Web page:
As you know, I like to attend as many events in the Capital Region as I can. I believe talking to as many New Yorkers in communities across the region I represent gives me the tools I need to represent the area to the best of my ability. From year to year, the top concern I hear from people I talk to remains the same: jobs and the economy.

Since the Great Recession, we have steadily added jobs, but we can do better. Republicans and Democrats in Washington must come together to work with private sector businesses to create quality American jobs. I support policies that re-shore manufacturing jobs, invest in infrastructure, and provide incentives to small businesses that encourage growth and expansion. 

The opportunity to work hard, raise a family and save for retirement has slipped out of reach for far too many Americans. We must enact policies that allow those that work for a living the tools they require to ensure the next generation has as much promise and potential as possible.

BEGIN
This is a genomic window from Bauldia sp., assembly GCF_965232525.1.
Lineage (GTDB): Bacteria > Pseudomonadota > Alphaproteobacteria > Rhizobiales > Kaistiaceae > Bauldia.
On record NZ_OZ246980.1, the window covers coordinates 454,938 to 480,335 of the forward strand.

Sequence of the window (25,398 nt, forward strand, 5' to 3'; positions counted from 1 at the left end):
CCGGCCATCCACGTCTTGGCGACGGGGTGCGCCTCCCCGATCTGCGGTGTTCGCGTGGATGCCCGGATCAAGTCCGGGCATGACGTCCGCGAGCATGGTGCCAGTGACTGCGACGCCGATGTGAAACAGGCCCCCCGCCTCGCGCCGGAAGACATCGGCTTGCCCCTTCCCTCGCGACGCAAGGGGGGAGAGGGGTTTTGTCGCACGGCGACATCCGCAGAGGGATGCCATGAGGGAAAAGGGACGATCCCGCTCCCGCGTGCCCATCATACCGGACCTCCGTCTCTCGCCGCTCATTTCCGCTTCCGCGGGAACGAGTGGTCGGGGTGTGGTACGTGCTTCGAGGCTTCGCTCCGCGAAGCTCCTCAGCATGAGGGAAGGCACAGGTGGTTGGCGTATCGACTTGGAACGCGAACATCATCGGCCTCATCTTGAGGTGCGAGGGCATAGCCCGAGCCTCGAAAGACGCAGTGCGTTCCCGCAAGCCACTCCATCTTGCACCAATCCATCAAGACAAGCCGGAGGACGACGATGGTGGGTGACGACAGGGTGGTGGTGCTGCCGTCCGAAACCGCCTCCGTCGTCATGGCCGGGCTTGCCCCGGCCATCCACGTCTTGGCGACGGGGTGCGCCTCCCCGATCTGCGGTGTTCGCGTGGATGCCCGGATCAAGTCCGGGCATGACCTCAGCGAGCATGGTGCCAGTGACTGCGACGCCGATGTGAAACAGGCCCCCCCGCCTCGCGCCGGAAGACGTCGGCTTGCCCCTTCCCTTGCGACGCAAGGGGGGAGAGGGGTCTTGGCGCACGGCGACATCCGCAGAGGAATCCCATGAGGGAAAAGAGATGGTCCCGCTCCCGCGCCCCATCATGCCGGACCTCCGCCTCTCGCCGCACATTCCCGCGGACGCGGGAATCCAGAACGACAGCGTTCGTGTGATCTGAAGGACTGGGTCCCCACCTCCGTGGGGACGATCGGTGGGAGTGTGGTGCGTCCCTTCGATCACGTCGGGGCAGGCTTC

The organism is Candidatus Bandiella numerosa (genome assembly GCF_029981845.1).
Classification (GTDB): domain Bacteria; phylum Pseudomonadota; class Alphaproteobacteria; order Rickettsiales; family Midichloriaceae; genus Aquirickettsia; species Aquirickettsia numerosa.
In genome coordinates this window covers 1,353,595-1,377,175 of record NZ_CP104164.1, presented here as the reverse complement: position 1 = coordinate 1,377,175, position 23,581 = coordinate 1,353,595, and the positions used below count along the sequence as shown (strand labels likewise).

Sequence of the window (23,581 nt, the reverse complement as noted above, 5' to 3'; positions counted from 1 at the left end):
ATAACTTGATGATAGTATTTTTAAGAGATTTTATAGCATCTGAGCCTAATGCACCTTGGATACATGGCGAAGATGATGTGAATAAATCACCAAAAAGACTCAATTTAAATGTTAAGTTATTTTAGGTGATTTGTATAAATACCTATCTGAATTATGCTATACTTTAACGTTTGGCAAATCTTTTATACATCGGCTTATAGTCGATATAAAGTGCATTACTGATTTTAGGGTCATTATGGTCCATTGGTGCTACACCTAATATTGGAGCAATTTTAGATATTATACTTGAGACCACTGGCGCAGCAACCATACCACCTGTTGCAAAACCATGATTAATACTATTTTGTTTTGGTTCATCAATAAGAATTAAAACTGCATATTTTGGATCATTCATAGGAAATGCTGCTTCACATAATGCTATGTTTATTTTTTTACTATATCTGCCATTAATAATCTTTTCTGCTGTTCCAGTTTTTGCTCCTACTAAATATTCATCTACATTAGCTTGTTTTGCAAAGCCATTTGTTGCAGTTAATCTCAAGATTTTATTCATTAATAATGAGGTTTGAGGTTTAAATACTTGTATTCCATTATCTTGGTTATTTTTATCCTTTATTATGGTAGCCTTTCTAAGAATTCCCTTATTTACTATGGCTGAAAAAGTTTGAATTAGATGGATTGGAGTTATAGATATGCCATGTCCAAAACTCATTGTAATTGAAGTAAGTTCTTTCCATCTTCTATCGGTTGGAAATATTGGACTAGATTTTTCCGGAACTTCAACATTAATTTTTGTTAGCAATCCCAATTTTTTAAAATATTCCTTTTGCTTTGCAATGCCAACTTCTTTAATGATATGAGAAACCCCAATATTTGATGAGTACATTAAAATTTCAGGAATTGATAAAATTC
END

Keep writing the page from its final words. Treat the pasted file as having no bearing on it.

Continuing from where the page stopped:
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Budgeting Responsibly

Reducing our debt and annual deficits is a goal on which we can all agree, but we cannot do so on the backs of our seniors, disabled, poor, and veterans. That is what a new budget, offered by the House Republicans and President Trump, aims to do. You can read more about their plan in this report from Politico http://tiny.cc/PaulTonkoBudget

Budgets should reflect our values: innovation, compassion, ingenuity, and helping our most vulnerable friends and neighbors when they are struggling. We must allow our moral compass to be our guide in this endeavor and avoid short-sighted, irresponsible budgeting tactics that kill jobs and harm those in need.